[rabbitmq-discuss] Java Client Changes

Rob Harrop rob at rabbitmq.com
Thu Oct 14 23:08:30 BST 2010

Thanks for taking the time to look at this and write up your thoughts. Your input is most appreciated.

On 14 Oct 2010, at 18:02, Holger Hoffstaette wrote:

> Hi Rob,
> thanks for taking the time to look into this. Sorry that I haven't
> commented earlier but I moved and had no internet/mail/list access etc.
> On Tue, 12 Oct 2010 14:39:27 +0100, Rob Harrop wrote:
>> * Dispatch to consumers now happens on a separate thread from the
>> Connection thread
> This is good. :)
>> * Each Channel has its own dispatch thread
> This is unfortunately not so good and pretty much what I was hoping to
> avoid. It can lead to excessive context switching (the #1 enemy), and with
> a large number of Channels to really large memory use.
> I've looked at the code and understand that ChannelDispatcher will
> not deadlock when a consumer calls back with Channel ops, since it runs in
> the same thread. However, this is "recursive" in the sense that call
> chains that are too deep could blow the stack -

I might be misunderstanding what you mean here but the ConsumerDispatcher is not self-recursive. Importantly, no two dispatch calls are ever nested on the same stack. Consider what might happen if you initiate basicConsume on queue1 and the consumer gets back a handleConsumeOK. In that call back the Consumer sends a message to queue1 and gets a handleDelivery callback. The stack in both callbacks is the same depth. I've posted an example here: http://pastebin.com/VVZaTb5T to demonstrate this.

> unlikely though.
> I know that this is unavoidable since Java does not have real
> continuations, but if that's the acceptable tradeoff then we might as well
> just pull a Thread from an arbitrary pool, note that in the dispatcher and
> do any channel ops. Any callbacks from a consumer on that thread should
> now be able to re-enter the dispatcher. When all is done just clear the
> current thread from the dispatcher and pop out.
> That way we can have a freely configurable ExecutorService and less
> threads with no deadlock on callback.

I've managed to convince myself that given the ExecutorService abstraction, it is simply not really feasible to allow for an arbitrary ExecutorService to be injected. I've written a bit about this in a past post, but looking back it wasn't all that clear or detailed. Hopefully you can forgive the detail that is about to spew forth :)

Most importantly we should agree on some constraints:

1. Dispatches to Consumers should happen in the order they arrive at the Connection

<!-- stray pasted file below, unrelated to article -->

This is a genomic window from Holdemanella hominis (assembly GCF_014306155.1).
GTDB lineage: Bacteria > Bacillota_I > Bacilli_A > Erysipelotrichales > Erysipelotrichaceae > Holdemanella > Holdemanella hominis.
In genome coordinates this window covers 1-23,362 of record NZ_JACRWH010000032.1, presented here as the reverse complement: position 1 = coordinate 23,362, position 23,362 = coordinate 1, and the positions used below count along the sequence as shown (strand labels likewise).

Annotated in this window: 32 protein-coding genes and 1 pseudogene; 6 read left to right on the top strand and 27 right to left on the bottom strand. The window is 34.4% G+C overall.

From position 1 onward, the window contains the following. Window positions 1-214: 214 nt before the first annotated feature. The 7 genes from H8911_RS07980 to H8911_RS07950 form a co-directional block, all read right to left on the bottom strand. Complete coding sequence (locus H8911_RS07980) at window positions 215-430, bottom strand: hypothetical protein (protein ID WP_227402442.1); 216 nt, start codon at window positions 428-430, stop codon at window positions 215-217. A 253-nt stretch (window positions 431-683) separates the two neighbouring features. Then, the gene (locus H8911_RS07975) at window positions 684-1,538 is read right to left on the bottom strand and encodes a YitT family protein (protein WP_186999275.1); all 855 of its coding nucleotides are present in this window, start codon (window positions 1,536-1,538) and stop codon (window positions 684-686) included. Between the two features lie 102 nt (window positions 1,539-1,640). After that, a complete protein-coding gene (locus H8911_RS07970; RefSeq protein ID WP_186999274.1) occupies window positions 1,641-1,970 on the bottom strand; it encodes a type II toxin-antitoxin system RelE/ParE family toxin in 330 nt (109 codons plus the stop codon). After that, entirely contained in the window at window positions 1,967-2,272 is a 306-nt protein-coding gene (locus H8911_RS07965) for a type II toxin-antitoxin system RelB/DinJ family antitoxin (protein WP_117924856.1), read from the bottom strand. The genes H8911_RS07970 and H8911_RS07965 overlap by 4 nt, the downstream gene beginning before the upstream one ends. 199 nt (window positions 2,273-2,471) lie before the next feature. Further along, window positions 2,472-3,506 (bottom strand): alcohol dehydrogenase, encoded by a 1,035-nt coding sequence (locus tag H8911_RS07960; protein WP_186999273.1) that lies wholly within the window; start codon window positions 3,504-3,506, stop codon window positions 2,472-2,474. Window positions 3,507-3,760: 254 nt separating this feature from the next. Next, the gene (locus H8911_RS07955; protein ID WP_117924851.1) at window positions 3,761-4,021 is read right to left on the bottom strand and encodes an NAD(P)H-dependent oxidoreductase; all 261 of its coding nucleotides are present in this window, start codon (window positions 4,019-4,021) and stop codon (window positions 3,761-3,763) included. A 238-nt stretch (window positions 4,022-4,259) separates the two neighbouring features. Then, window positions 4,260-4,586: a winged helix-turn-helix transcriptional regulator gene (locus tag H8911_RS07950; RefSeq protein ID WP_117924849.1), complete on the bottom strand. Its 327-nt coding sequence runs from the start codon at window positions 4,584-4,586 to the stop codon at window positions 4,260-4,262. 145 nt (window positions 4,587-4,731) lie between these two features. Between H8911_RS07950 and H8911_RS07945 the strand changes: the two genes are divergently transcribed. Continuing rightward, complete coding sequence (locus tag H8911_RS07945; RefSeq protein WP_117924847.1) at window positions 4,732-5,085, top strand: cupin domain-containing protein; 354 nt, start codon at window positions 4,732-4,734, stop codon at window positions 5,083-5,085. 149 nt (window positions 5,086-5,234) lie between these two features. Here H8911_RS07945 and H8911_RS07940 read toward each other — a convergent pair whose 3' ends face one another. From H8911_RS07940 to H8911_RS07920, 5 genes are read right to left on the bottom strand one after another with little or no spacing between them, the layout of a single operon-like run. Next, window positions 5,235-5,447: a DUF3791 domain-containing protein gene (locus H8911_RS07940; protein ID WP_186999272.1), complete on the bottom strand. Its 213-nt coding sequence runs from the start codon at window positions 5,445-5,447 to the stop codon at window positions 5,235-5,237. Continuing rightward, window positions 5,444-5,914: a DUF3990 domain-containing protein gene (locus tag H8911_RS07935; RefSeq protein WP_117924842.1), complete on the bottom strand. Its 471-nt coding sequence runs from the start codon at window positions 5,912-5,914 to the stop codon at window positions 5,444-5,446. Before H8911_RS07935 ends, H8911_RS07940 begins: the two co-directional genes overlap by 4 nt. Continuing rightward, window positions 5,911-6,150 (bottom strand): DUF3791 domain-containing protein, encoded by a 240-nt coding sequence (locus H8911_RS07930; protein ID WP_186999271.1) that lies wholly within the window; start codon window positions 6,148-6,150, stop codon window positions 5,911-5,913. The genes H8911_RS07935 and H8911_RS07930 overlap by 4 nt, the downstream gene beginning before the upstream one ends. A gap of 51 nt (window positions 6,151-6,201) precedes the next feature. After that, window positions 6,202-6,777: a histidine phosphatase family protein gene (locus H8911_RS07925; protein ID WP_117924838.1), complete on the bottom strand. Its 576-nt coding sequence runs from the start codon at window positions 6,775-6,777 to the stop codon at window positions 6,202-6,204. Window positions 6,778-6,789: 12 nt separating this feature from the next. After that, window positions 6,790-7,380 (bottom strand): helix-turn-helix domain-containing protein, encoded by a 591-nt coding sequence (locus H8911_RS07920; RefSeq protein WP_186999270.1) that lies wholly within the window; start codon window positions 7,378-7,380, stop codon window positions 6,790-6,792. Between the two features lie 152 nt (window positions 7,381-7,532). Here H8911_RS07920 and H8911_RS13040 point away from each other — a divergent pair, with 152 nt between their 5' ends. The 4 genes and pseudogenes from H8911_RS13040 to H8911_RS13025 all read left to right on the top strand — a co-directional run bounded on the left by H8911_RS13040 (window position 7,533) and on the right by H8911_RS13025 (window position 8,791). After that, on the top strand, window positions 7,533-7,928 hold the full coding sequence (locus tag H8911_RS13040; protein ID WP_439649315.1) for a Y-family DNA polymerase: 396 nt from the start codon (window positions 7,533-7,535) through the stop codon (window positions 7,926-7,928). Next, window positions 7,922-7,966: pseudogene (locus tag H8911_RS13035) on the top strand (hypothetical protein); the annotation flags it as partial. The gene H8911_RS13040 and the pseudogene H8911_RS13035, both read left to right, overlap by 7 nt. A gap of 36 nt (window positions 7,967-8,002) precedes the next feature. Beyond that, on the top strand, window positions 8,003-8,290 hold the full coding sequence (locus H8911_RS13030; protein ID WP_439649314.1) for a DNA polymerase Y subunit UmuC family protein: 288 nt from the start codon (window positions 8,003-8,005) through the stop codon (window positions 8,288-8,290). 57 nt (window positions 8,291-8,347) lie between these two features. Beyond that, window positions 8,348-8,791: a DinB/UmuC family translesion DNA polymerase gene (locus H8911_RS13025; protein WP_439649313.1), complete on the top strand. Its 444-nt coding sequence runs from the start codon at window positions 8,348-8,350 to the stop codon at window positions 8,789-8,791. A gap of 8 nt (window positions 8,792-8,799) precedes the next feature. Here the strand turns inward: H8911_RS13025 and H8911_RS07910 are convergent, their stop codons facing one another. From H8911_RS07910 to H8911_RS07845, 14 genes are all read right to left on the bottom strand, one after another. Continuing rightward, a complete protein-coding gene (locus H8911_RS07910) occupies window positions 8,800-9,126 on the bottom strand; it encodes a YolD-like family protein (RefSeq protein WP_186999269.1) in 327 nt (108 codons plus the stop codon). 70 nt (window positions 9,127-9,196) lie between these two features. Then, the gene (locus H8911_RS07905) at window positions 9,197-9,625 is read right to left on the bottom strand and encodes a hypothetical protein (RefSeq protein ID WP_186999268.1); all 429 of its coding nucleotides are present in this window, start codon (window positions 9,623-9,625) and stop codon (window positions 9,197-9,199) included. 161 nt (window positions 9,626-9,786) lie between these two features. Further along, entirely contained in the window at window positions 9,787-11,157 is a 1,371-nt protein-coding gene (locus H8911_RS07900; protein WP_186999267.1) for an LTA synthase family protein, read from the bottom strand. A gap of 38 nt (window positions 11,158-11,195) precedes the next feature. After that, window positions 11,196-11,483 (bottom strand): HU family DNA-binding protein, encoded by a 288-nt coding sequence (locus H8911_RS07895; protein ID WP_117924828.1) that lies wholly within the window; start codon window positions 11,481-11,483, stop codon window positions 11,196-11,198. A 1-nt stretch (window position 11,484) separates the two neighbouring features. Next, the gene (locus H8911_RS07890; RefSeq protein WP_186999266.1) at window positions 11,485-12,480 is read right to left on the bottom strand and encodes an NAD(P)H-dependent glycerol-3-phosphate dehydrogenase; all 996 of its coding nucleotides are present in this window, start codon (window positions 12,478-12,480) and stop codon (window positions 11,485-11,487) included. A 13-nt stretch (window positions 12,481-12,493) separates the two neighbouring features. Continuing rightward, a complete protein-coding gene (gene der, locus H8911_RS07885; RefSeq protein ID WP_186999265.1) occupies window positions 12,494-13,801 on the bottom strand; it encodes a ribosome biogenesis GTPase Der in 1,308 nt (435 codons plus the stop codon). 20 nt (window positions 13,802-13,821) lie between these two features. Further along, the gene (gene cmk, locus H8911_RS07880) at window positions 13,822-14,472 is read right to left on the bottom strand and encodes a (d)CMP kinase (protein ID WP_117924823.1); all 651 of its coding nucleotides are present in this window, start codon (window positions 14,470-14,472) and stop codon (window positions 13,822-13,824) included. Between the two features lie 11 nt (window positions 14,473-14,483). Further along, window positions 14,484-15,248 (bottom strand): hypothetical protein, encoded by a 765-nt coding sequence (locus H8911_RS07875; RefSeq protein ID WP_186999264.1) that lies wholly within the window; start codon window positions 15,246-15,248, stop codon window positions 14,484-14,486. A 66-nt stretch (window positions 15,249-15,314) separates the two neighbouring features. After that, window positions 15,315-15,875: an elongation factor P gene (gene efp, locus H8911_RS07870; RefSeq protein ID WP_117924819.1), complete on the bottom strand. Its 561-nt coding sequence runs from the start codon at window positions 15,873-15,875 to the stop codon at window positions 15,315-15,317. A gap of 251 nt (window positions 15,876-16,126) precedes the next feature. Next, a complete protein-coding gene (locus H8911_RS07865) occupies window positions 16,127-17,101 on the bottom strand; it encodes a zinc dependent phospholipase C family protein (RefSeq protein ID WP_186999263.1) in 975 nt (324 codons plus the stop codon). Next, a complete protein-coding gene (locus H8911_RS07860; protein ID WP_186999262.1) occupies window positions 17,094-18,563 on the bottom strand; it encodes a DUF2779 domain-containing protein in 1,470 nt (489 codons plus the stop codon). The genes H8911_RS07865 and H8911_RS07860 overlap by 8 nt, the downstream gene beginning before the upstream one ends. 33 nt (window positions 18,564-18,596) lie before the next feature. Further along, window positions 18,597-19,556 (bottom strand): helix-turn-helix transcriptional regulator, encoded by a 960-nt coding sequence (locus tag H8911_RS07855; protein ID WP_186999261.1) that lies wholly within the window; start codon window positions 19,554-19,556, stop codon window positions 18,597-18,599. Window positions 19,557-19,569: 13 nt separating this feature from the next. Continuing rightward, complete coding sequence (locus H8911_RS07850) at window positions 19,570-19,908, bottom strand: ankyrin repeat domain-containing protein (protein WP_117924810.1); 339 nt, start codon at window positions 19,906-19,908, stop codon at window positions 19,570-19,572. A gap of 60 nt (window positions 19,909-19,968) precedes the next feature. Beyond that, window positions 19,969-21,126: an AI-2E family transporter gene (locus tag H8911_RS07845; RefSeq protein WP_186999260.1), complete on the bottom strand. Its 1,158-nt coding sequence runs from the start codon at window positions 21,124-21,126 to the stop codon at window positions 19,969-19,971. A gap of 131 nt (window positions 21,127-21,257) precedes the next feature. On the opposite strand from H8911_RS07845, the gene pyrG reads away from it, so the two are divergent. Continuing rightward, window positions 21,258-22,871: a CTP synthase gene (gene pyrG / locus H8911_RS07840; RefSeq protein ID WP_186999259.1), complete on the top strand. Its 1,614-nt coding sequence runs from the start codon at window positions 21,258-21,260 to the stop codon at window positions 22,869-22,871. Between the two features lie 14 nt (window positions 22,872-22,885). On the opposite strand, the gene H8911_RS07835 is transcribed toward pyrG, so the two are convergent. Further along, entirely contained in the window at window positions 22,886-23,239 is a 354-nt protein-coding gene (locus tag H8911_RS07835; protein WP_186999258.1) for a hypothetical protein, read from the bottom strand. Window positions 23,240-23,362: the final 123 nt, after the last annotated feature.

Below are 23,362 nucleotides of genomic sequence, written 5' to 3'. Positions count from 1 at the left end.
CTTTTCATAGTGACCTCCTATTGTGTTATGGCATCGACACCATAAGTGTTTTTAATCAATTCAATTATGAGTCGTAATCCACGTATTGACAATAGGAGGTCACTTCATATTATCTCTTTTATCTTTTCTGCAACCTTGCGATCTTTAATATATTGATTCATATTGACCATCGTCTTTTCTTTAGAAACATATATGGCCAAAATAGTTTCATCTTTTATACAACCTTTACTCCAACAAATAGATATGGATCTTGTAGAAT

2. Completion of dispatch to a given Consumer should happen-before the start of subsequent dispatch to that Consumer (this implies an as-if-serial execution for dispatches to a Consumer)

It's also important to remember the limitations of the ExecutorService abstraction. In the general case, the size of the thread pool is neither fixed nor known to the outside world. As such, the usage model tends to be to submit one Runnable per discrete task, rather than one Runnable per thread (because we don't know how many threads there are).

This maps to submitting one task per dispatch to the ExecutorService. There are two problems with this. Firstly, there is the matter of enforcing constraint 2. We must lock each Consumer so that we can only dispatch one callback at a time. If the ES queue has n tasks for Consumer a at the front of its work queue, and n is greater than the number of threads, then the ES will stall and other, potentially executable, callbacks will sit in the queue.

Secondly, is the issue of enforcing ordering. Consider 2 callbacks c1 and c2, both for the same Consumer. The ES queue is [c1,c2]. The ES has 2 threads. Both threads can execute, one picking c1 and the other c2. The ExecutorService alone _does not_ provide guarantees as to the execution order here. To do this, we could give each callback a sequence number and ensure that only the next callback in sequence can proceed. This is not too simple. A typical wait/notify solution here can churn for some time when there are many callbacks all vying to execute.

The real solution to ordering is to actually schedule a proxy task in the ES for each dispatcher, and maintain a queue of callbacks. When a proxy executes, it reserves the dispatcher, executes the head of the queue and unreserves the dispatcher. This works for ordering guarantees but doesn't prevent stalls. To prevent stalls, we need to introduce some kind of context stealing, and this is quite a meaty thing to do correctly.

None of this is insurmountable, but I'd love to see a real scenario where it would make a difference worth the effort and pain to implement.

I hope this makes sense. if you think I'm over thinking this or that there is a glaringly simple solution that I'm missing please do say. I'd love to be able to make the ExecutorService configurable in a safe and predictable fashion.


> I should probably add that I just made that up and haven't tested it yet,
> but maybe you find the idea interesting. :-)
> -h
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